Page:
A Florida Senate panel approved a sweeping set of changes to an election bill that bring it more in line with a House measure that has good-government groups up in arms over provisions they say would suppress voters’ access to the polls.
A Florida Senate panel approved a sweeping set of changes to an election bill that bring it more in line with a House measure that has good-government groups up in arms over provisions they say would suppress voters’ access to the polls. #
The changes, added yesterday afternoon in a 4,023-line amendment, would shorten early voting periods, restrict voters’ ability to change their addresses at the polls, and place new regulations on organizations that register new voters. #
Like the House bill, the changes attracted a parade of opposition from public interest groups and supervisors of elections. No one from the public has shown up to support either proposal. #
Ion Sancho, the Leon County Supervisor of Elections, said the regulations would affect all sorts of groups that sign up new voters, from Eagle Scouts and Sunday school teachers to Realtors and nurses. That provision, he predicted, would likely get struck down in court, but the amendment includes a severability clause that would ensure other provisions remain intact. #
Sancho also said that halving early voting periods from two weeks to one, “for some spurious reason called efficiency,” would reduce voters’ access to the polls. Early voting allowed supervisors to accommodate record-setting turnout during the 2008 presidential election. #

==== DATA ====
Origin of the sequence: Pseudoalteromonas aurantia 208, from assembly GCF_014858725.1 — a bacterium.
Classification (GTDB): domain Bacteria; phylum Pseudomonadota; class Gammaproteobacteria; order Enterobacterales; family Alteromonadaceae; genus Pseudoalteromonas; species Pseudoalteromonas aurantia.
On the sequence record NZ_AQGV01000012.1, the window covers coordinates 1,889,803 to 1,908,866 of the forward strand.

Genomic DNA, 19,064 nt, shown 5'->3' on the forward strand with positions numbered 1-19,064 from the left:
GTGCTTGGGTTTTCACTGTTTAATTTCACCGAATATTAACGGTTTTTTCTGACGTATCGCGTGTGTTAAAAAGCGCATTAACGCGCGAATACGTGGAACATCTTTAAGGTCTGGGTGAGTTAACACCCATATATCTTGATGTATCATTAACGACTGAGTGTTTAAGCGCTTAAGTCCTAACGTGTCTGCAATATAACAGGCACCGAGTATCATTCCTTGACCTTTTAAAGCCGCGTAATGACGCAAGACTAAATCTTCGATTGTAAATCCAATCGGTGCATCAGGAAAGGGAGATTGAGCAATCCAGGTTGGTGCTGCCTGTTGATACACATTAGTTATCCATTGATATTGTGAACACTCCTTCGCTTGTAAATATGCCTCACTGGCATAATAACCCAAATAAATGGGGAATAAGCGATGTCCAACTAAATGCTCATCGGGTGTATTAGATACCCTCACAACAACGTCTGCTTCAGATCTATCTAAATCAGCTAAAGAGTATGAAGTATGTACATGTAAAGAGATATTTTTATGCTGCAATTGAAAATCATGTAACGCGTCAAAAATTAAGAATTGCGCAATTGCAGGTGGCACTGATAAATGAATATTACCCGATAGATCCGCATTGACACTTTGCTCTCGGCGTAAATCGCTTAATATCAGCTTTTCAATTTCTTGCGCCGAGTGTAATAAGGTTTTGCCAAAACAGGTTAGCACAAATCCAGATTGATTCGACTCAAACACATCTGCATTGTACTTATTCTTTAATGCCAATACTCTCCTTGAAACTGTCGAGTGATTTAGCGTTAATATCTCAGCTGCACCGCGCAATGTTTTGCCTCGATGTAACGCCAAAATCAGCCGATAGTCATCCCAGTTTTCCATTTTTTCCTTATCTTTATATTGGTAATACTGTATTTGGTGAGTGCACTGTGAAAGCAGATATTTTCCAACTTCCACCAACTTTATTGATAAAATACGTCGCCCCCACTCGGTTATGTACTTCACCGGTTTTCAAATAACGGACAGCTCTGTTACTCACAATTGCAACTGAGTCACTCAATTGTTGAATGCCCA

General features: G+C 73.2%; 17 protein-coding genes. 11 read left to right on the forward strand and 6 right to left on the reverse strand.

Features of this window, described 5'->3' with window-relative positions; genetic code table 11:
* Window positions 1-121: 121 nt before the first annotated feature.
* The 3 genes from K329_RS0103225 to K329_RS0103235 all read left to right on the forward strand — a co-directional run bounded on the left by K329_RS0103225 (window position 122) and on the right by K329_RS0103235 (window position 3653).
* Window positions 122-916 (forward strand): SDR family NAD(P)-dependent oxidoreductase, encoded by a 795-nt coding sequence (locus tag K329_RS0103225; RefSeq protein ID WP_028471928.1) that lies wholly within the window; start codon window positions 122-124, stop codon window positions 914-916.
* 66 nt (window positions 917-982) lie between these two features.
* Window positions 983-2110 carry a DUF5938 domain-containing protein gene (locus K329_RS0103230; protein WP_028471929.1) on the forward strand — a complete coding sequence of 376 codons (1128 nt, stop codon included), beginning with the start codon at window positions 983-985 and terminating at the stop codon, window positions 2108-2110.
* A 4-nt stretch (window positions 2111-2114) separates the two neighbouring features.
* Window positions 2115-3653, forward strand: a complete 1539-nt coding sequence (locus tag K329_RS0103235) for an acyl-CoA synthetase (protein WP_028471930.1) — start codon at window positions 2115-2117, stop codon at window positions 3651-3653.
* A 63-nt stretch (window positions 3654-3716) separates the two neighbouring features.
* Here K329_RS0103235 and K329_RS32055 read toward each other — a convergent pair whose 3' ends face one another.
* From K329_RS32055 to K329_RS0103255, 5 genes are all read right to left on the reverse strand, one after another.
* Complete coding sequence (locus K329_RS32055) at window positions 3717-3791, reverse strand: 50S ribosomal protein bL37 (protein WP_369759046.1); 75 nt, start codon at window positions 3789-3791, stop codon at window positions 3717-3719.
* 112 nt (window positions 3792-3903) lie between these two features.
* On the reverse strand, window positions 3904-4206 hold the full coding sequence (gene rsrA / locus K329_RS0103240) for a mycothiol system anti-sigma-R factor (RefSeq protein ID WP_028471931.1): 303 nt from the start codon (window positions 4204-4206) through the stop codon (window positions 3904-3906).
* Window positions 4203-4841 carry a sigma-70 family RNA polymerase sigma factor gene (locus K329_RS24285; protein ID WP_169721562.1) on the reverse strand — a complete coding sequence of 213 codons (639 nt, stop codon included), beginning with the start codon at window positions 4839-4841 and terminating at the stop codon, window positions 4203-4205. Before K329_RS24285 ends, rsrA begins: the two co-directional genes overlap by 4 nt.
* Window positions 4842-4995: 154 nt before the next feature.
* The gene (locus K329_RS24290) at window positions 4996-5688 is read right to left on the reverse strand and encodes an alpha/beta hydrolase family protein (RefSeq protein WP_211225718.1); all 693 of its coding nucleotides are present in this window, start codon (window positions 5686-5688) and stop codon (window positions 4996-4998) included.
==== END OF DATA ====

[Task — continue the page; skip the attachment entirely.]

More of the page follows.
“You’re having a record-setting turnout and you’re reducing access to early voting by 50 percent,” he said. “That is simply not serving the citizens of the state of Florida under any circumstances.” #
Sen. Gwen Margolis, D-Miami, said the early voting changes were “Machiavellian,” given the long lines at the polls during the last presidential election, and could lead to voter disenfranchisement. #
Sen. Miguel Diaz de la Portilla, R-Miami, said he was open to changes, especially of the early voting provisions, but that the criticisms were unfair. Most of the changes were intended to enfranchise people. #
“There are so many good things in here that to just home in on the early voting, and what’s worse, to attribute any kind of a sinister or Machiavellian motive or something like that — I frankly take umbrage,” he said. #
He noted that many of the provisions, such as increasing the time periods for which absentee ballots are available and when elections supervisors can start counting them, as well as requiring polling places to be included on voter registration cards, would help make voting more accessible. #
But many of those changes were part of the original bill, not added by the amendment unveiled yesterday. Brad Ashwell of the Florida Public Interest Research Group said the amendment added today was, for all intents and purposes, a separate bill. The generally constructive original body of Senate Bill 2086 has now “become a train,” with troublesome provisions hitching a ride hours before they’re brought up for a vote. #
The measure still has to clear one more committee. Sen. Diaz de la Portilla has pledged to meet with critics and make “tweaks” before the measure goes before the full Senate for approval. #
The National Institute for Money in State Politics takes a look at the numbers. Prison firms and firms focused on prison health care gave nearly $1 million to Florida politicians in 2010—the most the industry has given over the last decade. Some four fifths of that came from the GEO Group and its health care subsidiary.